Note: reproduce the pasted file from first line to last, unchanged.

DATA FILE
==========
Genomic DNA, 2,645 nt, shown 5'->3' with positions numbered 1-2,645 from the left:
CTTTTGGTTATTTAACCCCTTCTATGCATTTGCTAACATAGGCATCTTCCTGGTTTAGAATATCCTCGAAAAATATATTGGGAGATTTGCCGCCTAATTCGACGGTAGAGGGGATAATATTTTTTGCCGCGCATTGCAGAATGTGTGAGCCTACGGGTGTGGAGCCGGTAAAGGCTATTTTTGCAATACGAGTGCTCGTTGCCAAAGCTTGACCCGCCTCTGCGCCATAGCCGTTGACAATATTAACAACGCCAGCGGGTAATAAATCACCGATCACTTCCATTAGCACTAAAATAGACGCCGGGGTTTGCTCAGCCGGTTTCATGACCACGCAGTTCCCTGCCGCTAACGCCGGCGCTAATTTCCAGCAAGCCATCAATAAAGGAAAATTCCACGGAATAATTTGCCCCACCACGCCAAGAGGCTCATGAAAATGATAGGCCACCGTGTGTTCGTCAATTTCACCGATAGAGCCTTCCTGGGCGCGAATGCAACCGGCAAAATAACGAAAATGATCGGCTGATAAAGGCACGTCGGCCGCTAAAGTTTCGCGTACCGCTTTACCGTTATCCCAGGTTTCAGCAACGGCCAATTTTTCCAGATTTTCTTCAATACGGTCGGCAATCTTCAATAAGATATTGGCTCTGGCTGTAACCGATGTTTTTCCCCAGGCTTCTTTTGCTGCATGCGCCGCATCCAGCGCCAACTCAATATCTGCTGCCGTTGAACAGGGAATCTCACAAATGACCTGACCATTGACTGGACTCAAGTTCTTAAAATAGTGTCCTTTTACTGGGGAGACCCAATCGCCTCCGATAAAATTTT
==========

Genomic DNA, 2,645 nt, shown 5'->3' with positions numbered 1-2,645 from the left:
CTTTTGGTTATTTAACCCCTTCTATGCATTTGCTAACATAGGCATCTTCCTGGTTTAGAATATCCTCGAAAAATATATTGGGAGATTTGCCGCCTAATTCGACGGTAGAGGGGATAATATTTTTTGCCGCGCATTGCAGAATGTGTGAGCCTACGGGTGTGGAGCCGGTAAAGGCTATTTTTGCAATACGAGTGCTCGTTGCCAAAGCTTGACCCGCCTCTGCGCCATAGCCGTTGACAATATTAACAACGCCAGCGGGTAATAAATCACCGATCACTTCCATTAGCACTAAAATAGACGCCGGGGTTTGCTCAGCCGGTTTCATGACCACGCAGTTCCCTGCCGCTAACGCCGGCGCTAATTTCCAGCAAGCCATCAATAAAGGAAAATTCCACGGAATAATTTGCCCCACCACGCCAAGAGGCTCATGAAAATGATAGGCCACCGTGTGTTCGTCAATTTCACCGATAGAGCCTTCCTGGGCGCGAATGCAACCGGCAAAATAACGAAAATGATCGGCTGATAAAGGCACGTCGGCCGCTAAAGTTTCGCGTACCGCTTTACCGTTATCCCAGGTTTCAGCAACGGCCAATTTTTCCAGATTTTCTTCAATACGGTCGGCAATCTTCAATAAGATATTGGCTCTGGCTGTAACCGATGTTTTTCCCCAGGCTTCTTTTGCTGCATGCGCCGCATCCAGCGCCAACTCAATATCTGCTGCCGTTGAACAGGGAATCTCACAAATGACCTGACCATTGACTGGACTCAAGTTCTTAAAATAGTGTCCTTTTACTGGGGAGACCCAATCGCCTCCGATAAAATTTT